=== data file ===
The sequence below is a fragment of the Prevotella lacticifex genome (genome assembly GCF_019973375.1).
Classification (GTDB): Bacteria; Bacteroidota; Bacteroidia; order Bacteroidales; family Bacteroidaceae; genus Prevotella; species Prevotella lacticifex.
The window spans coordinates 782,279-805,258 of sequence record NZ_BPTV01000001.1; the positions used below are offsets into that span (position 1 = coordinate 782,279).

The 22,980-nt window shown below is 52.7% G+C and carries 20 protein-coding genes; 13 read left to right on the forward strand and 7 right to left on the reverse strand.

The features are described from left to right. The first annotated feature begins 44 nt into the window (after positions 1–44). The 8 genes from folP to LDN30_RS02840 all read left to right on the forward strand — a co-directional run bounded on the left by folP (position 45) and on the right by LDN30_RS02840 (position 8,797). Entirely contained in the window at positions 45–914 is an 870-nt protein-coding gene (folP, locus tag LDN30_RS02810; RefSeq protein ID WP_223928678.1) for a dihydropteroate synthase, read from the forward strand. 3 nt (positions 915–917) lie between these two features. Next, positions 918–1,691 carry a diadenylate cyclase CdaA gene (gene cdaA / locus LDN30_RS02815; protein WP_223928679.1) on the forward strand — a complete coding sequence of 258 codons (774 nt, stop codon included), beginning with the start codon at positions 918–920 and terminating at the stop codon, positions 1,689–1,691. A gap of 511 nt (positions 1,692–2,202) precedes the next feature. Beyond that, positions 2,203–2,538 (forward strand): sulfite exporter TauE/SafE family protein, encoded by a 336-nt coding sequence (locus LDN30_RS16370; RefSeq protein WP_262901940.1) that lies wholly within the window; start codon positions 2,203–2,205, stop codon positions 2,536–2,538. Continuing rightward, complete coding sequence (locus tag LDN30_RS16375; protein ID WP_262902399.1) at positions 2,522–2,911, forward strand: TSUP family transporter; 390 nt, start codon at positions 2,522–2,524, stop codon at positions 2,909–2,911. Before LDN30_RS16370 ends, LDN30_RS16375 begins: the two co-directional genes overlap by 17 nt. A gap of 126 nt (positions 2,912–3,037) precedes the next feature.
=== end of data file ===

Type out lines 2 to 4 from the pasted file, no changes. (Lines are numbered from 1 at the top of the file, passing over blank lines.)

Classification (GTDB): Bacteria; Bacteroidota; Bacteroidia; order Bacteroidales; family Bacteroidaceae; genus Prevotella; species Prevotella lacticifex.
The window spans coordinates 782,279-805,258 of sequence record NZ_BPTV01000001.1; the positions used below are offsets into that span (position 1 = coordinate 782,279).

The 22,980-nt window shown below is 52.7% G+C and carries 20 protein-coding genes; 13 read left to right on the forward strand and 7 right to left on the reverse strand.